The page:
Is it true that the filibuster was created by accident? It’s often framed that way, but if so, that was in 1806. If it was a mistake, it’s ceased being one because the Senate has protected, supported and kept it for more than 200 years. That doesn’t sound very accidental to me.

Can reforms to the filibuster make democracy work better?

There are some reforms that might reduce the filibuster’s frequency. Right now, any bill can be filibustered at two points: the majority leader’s motion to proceed—to bring the bill to the floor—and then during consideration of the bill itself. That’s two bites at the apple. It used to be very unusual to filibuster the motion to proceed, but now the minority often does this. The majority leader should have the power to bring a bill to the floor so it’s open to amendment and debate and the public can put pressure on the minority. That’s how it’s supposed to work. We got there eventually on civil rights. I also support more use of what’s called the “talking filibuster”—the one people remember Jimmy Stewart using in Mr. Smith Goes to Washington.

Do you think any reforms will happen?

It’s not likely. Some want a “cutout”—to ban filibusters for one type of legislation, such as voting rights, or lifting the debt ceiling. But mostly those who want to do this want to pass things in the Biden agenda that don’t have any bipartisan support. I don’t mean to be pejorative—I personally support all the bills the progressives are trying to get through. But if you eliminate the filibuster to pass, say, a voting rights bill, what happens in three years if we have a Republican president, House and Senate? They might have all kinds of ideas to restrict the vote. Democrats also have frequently used the filibuster to block things a Republican Senate wanted to do, such as defunding Planned Parenthood and restricting abortion.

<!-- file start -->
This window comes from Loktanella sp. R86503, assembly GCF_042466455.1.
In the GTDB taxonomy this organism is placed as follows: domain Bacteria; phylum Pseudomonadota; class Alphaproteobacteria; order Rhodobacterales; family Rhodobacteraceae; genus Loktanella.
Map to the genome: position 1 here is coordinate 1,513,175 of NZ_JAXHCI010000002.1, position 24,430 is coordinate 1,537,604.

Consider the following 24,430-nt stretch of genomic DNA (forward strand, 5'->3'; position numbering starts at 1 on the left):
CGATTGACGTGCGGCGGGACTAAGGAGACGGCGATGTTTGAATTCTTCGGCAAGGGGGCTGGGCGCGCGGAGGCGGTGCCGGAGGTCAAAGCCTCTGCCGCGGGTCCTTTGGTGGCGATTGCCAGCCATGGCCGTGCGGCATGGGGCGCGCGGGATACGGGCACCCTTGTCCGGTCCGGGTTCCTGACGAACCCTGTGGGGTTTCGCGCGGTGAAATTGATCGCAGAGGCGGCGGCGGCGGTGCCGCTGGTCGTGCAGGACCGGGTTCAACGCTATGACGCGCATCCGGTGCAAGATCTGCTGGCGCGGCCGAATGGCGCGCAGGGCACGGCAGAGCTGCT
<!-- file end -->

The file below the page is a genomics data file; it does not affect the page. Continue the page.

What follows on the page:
Does the filibuster provide any protection for minority groups, such as Jews? It makes it harder for a majority to seize control and move toward more authoritarian government. You can see how that works out by looking at Jewish history. John Adams said, “Mankind will in time discover that unbridled majorities are as tyrannical and cruel as unlimited despots.”

INTERVIEW WITH SARAH A. BINDER

Is the Filibuster Good for Democracy? | No

Is the filibuster good for democracy?

No. The core problem is that, by requiring the Senate to reach 60 votes to end debate on a bill, it prevents the majority from proceeding to a vote. Whether the majority has the votes or not to pass a measure, we never get to a substantive vote, because a minority can block both the motion to bring it to the floor for debate—which also requires 60 votes to pass—and the motion to end that debate. It can prolong debate indefinitely, either by talking on and on or, more often in recent years, merely by threatening to do so. The crux of accountability in a democratic system is knowing where our legislators stand on substantive issues. Without votes, we often don’t, even on the most salient issues of the day.

I coauthored a book about the filibuster 25 years ago, when there was a Republican Senate and a Democratic president, long before the Mitch McConnells of the world—or, if you’re a Republican, you’d say the Harry Reids—had weaponized the filibuster to obstruct the majority party’s agenda. Even then, it was clear to us that the filibuster should go.